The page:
Private equity fundraising – what is causing the slowdown, and how are sponsors and investors pivoting their strategies in response?

August 31, 2022
1 minutes

With private equity fundraising having seen a downturn in H1 2022, Ropes & Gray partners Debra Lussier, Laurel FitzPatrick and Bryan Hunkele and I examined - in this article - the driving forces behind this slowdown and how sponsors and investors are pivoting their strategies in light of shifting market dynamics.

According to Private Equity International’s H1 2022 Fundraising Report, global private equity managers across private capital asset classes raised US$337 billion in H1 2022, down 27% from H1 2021 levels. What is causing this contraction?

The denominator effect. With public equities falling throughout the year, some investors are finding that their portfolios are over-allocated to private equity. This has caused investors to pause and reassess their deployment plans.

Record-sized funds raised by blue-chip managers. The high number of large funds closed this year, including by blue-chip managers Advent International, KKR and The Carlyle Group, means that LP allocations for 2022 are already stretched.

A decline in exits has caused a slowdown in distributions from managers, leaving LPs with less cash to redeploy for new investments.

As a result of this squeeze on LP capital, investors have been pivoting toward larger, more established managers. According to Pitchbook, funds targeting US$5 billion or more accounted for 58% of capital raised in the U.S. private equity buyouts market in H1 2022. This has made securing LP attention and capital a challenge for mid-market and emerging managers, which have had to bring innovative and flexible fundraising structures to market to secure investor support.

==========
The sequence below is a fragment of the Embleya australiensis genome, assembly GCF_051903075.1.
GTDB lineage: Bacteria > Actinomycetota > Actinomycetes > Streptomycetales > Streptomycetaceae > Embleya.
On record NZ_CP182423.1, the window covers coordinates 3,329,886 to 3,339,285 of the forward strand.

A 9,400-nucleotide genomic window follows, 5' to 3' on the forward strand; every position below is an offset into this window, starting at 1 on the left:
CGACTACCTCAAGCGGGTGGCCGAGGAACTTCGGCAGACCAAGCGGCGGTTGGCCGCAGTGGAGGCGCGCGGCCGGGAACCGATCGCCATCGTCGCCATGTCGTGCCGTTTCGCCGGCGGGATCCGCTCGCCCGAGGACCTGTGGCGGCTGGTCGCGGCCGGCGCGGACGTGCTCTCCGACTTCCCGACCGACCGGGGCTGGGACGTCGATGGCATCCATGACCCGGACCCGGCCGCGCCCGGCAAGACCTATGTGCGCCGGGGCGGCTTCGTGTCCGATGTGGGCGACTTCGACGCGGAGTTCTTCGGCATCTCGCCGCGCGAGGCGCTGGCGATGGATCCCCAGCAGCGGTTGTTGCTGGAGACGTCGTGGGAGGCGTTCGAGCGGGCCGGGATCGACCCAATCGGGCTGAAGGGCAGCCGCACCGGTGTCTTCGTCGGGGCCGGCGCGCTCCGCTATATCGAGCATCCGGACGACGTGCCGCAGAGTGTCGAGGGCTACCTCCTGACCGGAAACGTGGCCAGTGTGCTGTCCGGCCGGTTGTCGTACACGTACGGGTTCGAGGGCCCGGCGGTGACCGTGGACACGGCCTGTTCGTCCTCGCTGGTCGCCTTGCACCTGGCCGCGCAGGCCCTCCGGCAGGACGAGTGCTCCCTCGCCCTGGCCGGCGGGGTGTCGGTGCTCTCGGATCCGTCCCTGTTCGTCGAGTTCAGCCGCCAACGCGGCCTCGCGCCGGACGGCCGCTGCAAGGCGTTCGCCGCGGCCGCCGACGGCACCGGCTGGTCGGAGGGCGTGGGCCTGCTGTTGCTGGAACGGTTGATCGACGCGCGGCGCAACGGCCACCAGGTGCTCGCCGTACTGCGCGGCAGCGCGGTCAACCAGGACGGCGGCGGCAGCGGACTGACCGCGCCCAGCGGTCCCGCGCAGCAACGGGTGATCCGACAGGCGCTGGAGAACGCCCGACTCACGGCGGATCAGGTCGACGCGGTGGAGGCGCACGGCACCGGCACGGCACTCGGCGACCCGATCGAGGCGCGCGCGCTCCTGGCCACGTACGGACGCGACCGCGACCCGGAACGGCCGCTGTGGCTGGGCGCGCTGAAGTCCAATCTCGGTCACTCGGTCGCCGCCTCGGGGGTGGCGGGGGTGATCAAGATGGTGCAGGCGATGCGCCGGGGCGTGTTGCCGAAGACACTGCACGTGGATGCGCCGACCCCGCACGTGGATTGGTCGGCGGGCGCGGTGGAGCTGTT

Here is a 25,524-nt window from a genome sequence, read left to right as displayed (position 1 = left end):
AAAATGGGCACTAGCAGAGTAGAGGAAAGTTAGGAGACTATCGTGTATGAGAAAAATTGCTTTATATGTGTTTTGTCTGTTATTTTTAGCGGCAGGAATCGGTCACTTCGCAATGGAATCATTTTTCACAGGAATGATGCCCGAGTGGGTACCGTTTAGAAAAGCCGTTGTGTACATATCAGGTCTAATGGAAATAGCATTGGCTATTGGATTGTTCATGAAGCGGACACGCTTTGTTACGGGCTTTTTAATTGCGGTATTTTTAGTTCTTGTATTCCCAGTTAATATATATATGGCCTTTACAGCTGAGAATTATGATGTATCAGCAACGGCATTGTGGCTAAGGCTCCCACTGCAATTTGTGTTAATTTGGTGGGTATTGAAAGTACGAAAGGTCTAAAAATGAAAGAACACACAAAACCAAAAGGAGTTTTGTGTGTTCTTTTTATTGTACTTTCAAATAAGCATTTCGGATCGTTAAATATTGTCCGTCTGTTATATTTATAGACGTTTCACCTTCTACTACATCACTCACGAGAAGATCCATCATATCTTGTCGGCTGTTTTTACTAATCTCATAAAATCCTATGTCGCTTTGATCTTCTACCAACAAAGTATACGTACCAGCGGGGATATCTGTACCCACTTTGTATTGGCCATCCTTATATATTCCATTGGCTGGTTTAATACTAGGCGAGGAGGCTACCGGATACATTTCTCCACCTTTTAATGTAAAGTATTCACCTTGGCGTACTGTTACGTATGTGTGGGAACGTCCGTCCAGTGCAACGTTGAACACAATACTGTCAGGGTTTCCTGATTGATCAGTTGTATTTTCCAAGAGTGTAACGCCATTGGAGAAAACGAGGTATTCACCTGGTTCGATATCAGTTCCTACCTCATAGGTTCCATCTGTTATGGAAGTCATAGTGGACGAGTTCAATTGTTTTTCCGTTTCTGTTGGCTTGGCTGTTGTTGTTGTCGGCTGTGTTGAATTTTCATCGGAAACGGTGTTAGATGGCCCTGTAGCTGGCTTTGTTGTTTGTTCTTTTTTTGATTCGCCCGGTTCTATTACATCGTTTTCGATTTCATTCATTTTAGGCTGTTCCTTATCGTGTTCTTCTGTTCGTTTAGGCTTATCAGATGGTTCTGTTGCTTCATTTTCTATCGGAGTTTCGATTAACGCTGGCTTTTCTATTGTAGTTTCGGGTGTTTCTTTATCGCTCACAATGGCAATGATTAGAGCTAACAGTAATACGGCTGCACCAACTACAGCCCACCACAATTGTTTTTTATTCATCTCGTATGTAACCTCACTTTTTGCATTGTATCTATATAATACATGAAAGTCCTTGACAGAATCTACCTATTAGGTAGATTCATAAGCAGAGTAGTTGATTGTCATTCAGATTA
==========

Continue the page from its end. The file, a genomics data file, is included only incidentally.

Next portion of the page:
The changing risk outlook and impact of rising interest rates are also shaping the fundraising landscape from a strategy perspective. Anecdotal evidence suggests that investor appetite is increasing for strategies that are viewed as offering more stability, such as private credit, infrastructure and real estate, in an inflationary environment. Distressed debt is another emerging strategy.

Managers are also adjusting to working with larger groups of LPs to fill increasingly larger funds and rising investor demand for more bespoke reporting. Cultivating new relationships and bringing new LPs into a fund are contributing to longer fundraising timelines and making negotiations more complex, with the inclusion of side letters becoming more commonplace.

In the end, appetite for private capital remains durable and managers are still getting funded, even if it is taking longer than in prior fundraising cycles. The window for new commitments may open up again next year.